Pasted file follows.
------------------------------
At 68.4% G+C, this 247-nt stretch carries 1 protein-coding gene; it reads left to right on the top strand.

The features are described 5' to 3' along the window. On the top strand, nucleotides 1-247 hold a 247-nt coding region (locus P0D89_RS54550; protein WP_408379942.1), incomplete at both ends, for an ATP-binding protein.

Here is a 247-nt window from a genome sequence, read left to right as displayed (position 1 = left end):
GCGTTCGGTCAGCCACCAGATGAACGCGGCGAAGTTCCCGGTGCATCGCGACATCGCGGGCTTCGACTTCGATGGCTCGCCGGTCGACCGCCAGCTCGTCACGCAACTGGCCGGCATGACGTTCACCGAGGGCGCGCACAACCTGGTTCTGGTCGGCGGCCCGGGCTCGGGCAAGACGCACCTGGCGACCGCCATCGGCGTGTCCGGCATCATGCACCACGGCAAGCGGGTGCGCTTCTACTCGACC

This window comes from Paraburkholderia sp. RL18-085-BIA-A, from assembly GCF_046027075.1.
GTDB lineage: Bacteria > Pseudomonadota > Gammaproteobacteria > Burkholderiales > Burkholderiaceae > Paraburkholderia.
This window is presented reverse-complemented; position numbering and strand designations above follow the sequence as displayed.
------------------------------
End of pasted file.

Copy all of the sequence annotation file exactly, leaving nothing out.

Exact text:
At 68.4% G+C, this 247-nt stretch carries 1 protein-coding gene; it reads left to right on the top strand.

The features are described 5' to 3' along the window. On the top strand, nucleotides 1-247 hold a 247-nt coding region (locus P0D89_RS54550; protein WP_408379942.1), incomplete at both ends, for an ATP-binding protein.

Here is a 247-nt window from a genome sequence, read left to right as displayed (position 1 = left end):
GCGTTCGGTCAGCCACCAGATGAACGCGGCGAAGTTCCCGGTGCATCGCGACATCGCGGGCTTCGACTTCGATGGCTCGCCGGTCGACCGCCAGCTCGTCACGCAACTGGCCGGCATGACGTTCACCGAGGGCGCGCACAACCTGGTTCTGGTCGGCGGCCCGGGCTCGGGCAAGACGCACCTGGCGACCGCCATCGGCGTGTCCGGCATCATGCACCACGGCAAGCGGGTGCGCTTCTACTCGACC

This window comes from Paraburkholderia sp. RL18-085-BIA-A, from assembly GCF_046027075.1.
GTDB lineage: Bacteria > Pseudomonadota > Gammaproteobacteria > Burkholderiales > Burkholderiaceae > Paraburkholderia.
This window is presented reverse-complemented; position numbering and strand designations above follow the sequence as displayed.